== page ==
It’s summer, and the days are only getting hotter for the next couple of months. While this generally means family reunions, picnics, golf, tennis, and other outdoor activities, it can also pose a safety risk, especially for older individuals.
We are here with 7 tips that will help ensure your time outside remains fun and enjoyable.
1. Stay Hydrated
In general, the rule of thumb is to drink 8 8-oz glasses of water each day. If you plan to spend time outside, it is highly recommended that you aim for at least 10 to 12 8-oz glasses.
Drink “sports drinks” sparingly. They do contain electrolytes (which help, amongst other things, regulate your heartbeat), , but they typically contain sugar or artificial sweeteners, which are unhealthy…best bet, stick to good old fashioned water…and lots of it.
Also, pro tip, don’t wait for your body to tell you that you’re thirsty, especially if you’re sweating, you’ll need more water than usual, and if you wait for your body to tell you it’s time, it will be too late…be proactive!
2. Use Sunscreen
Even in the shade, the UV rays get through, and can cause you issues…best case scenario is a sunburn, worst case…well, you understand…It only takes a minute or two to apply sunscreen, and it can save you significant problems, from minor inconvenience, to saving your life.
Some of the best rated sunscreen is from Trader Joe’s. It’s SPF50, in a spray can, and you can easily reapply it as needed, as the day wears on, or if you take a dip in the water. Most important is that you stay safe, and protect your skin.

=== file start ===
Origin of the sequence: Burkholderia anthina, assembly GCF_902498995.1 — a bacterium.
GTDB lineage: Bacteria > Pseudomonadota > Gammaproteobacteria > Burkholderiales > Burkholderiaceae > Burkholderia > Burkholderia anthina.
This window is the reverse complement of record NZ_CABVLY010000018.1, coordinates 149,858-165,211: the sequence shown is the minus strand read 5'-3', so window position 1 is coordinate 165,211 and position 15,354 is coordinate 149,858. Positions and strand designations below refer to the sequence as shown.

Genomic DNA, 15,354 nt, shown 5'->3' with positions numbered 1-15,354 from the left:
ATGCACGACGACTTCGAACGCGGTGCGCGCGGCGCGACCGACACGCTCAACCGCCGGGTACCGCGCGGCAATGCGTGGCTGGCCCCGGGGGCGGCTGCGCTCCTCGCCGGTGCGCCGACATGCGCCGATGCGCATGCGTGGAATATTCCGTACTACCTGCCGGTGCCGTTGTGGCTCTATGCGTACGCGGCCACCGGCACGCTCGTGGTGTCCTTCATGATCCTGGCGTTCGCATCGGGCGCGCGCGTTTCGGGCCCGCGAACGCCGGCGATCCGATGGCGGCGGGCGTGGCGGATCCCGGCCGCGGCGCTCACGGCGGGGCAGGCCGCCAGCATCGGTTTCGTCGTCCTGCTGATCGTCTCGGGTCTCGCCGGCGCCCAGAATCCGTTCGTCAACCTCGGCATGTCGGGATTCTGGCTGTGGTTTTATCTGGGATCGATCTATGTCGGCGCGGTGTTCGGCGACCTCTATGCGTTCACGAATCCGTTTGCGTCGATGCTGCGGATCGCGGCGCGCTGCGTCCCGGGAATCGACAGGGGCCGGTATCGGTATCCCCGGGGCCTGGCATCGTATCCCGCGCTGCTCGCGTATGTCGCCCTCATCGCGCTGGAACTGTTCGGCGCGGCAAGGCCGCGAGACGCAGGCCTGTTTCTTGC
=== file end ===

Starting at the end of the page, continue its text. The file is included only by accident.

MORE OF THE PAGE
3. Limit Your Time Outside
On the heels of “Using sunscreen”, you should keep your exposure to sun and high temperatures to a minimum, as much as possible.
Especially if you live somewhere it gets really hot, you should keep your outdoor activities to a minimum on hot days. Rather than spending the whole day out in the sun, break it up into blocks of a couple of hours and then head inside for a break.
It’s important to remember that you don’t always feel the effects of the sun in the moment, but it can build to something dangerous if you’re not careful to limit the time you spend outside on hot days.
4. Check the Forecast
The running joke in Atlanta is, if you don’t like the weather, wait 5 minutes, and it will change. You should still check the weather report before you make plans.
This way you will know what to expect of the weather before you go out so you can dress appropriately and plan your day accordingly. You don’t want to be caught outside unexpectedly on a 100° day.
Don’t risk being stuck outside when record temperatures hit in the afternoon. When things start to heat up during the day, make sure have an easy way to get in from the outdoors so you can take breaks and cool off.
5. Use the A/C and Fans
I know it’s easy to use the cost of running the A/C as an excuse, but summer heat waves can have serious consequences for seniors. Make sure you’re comfortable and safe in your own home, it is worth a little bit of a splurge. If you don’t have an air conditioner, consider buying one. Window units are reasonably priced and pretty efficient to run. The Low Income Home Energy Assistance Program may help with the cost, if you qualify.